Old systems switched by a big time switch by your meter .

Newer systems switched by a signal transmitted by Radio 4  ( Last time I looked)

The heaters are filled with refractory bricks that store heat so although the power goes off at 7am the units will give off heat all day but are using no electric.

 

 

Your electric , after midnight , will be 1/2 price ( or more precise, the agreed price on your bill )  ,,,cheaper anyway.

 

So as the guys have said above ... fit timers to  run your washing m/c & immersion heater  after midnight .

 

Yes I'd say you will need a second heating source in the winter such as a fan heater although storage heaters are quite efficient I believe .

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Hi,

 

Yes, I'm a muggle :)

 

Thanks for your replies so far.

 

So ....

 

If I do go with this flat and do all the things you guys have suggested, will i still end up paying a lot more than i would in a place with normal central heating?

 

Will the (relatively) well insulated flat be able to actually stay warm most of the time anyway?

 

R

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I don't think any of us can answer that  Richard , but if it has a good energy rating .........  as  said , storage heaters are efficient  but you are always a day behind  when controlling them thats all .     If the weather suddenlyy turned to a heatwave overnight , you can't stop the heaters giving off heat .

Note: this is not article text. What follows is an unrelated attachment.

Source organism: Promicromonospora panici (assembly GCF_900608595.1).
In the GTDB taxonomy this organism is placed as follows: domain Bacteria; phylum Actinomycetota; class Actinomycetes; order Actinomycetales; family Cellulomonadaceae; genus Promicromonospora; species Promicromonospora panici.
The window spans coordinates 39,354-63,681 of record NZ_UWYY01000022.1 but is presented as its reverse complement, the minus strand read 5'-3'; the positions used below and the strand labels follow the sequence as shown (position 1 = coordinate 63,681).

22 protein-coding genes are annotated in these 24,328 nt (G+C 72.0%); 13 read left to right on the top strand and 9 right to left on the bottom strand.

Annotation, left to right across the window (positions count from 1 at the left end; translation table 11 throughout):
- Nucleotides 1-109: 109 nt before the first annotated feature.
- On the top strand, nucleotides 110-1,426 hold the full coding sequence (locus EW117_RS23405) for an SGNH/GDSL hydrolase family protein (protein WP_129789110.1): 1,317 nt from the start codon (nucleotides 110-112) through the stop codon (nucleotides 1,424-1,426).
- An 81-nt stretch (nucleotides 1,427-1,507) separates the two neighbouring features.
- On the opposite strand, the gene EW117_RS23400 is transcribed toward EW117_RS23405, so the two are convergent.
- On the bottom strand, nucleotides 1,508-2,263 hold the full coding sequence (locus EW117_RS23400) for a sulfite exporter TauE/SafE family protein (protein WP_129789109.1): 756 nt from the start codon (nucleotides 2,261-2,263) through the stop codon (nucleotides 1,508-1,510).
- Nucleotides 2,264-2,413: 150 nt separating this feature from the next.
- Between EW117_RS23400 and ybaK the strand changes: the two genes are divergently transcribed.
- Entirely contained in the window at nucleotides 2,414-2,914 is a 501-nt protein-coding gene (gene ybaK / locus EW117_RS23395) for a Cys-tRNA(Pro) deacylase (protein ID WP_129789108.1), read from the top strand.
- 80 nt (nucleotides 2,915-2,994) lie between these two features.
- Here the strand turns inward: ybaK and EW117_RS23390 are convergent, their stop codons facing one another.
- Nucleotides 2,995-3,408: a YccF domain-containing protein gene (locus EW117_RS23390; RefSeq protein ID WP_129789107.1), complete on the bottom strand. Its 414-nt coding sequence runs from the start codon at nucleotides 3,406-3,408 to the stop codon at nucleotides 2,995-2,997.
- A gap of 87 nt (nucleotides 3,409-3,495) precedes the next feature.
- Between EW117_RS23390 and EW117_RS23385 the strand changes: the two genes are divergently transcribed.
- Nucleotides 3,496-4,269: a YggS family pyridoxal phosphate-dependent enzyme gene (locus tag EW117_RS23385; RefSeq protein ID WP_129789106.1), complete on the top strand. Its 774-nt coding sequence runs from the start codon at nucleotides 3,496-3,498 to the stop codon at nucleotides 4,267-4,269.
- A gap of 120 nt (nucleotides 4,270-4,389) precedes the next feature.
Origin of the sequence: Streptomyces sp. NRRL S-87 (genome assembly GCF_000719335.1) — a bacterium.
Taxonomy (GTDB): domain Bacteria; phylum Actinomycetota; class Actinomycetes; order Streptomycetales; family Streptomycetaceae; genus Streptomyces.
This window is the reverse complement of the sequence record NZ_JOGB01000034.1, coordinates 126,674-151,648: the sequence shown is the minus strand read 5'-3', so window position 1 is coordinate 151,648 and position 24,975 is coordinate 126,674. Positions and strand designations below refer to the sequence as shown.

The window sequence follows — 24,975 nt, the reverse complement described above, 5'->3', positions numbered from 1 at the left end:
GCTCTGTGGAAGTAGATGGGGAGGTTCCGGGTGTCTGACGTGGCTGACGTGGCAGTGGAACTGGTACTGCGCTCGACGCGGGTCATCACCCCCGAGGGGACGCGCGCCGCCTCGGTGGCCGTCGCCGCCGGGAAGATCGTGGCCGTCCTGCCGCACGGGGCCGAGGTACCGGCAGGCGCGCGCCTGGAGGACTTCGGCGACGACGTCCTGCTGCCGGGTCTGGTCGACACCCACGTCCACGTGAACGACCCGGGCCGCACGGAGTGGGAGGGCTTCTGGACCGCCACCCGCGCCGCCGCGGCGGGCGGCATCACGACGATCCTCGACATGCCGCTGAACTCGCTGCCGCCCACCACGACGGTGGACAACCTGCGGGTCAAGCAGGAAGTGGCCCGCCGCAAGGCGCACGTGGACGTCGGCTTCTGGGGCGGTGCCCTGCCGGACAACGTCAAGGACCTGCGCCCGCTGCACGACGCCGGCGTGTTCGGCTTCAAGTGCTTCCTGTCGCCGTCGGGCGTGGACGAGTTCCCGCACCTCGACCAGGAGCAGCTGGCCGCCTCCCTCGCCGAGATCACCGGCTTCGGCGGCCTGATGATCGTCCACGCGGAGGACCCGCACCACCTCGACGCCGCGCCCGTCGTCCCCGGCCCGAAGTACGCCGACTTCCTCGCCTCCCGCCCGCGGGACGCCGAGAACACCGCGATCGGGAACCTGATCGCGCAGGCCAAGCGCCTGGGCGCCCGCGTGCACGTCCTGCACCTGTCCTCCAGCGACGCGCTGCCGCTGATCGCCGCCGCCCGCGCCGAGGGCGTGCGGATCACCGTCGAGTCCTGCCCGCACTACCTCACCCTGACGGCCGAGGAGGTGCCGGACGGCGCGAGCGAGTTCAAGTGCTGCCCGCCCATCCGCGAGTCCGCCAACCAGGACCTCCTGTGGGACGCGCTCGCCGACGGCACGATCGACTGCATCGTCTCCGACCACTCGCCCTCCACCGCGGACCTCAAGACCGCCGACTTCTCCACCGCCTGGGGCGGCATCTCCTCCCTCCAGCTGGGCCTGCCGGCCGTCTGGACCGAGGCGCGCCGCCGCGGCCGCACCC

Yes in my opinion , gas powered wet central heating would always be preferable , but if theres no gas .........

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Hi,

 

Yes, I'm a muggle :)

 

Thanks for your replies so far.

 

So ....

 

If I do go with this flat and do all the things you guys have suggested, will i still end up paying a lot more than i would in a place with normal central heating?

 

Will the (relatively) well insulated flat be able to actually stay warm most of the time anyway?

 

R

 

 

How old is the flat?

 

I was doing some work in a 1st floor flat in the winter - no heating on and it wasn't cold. This block is about 15 years old and there are 3 floors so the one I was in was in the "middle".

 

If the one you are thinking of renting is old, you may find it tricky to keep warm  - especially if you are home a lot during the day.

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68 is a good rating, and as you have people above, that will keep you warmer. In general the higher the EPC, the lower the running costs, but there is a weighting in energy assessing against serviving costs, and gas boilers need servicing, so are seen as more expensive to run, so can lower the EPC rating of the property compared to storage heating which basically never get serviced.

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Ground floor flat suggests there are floors above, what about to the sides? how many external walls do you have. Quite a lot of flats rely on electric only heating due to the added complications of gas boilers and the strict regulations about venting and the position of flues. How many other equivalent sized, gas heated, flats have you seen at the same monthly rent?

 

Doc H.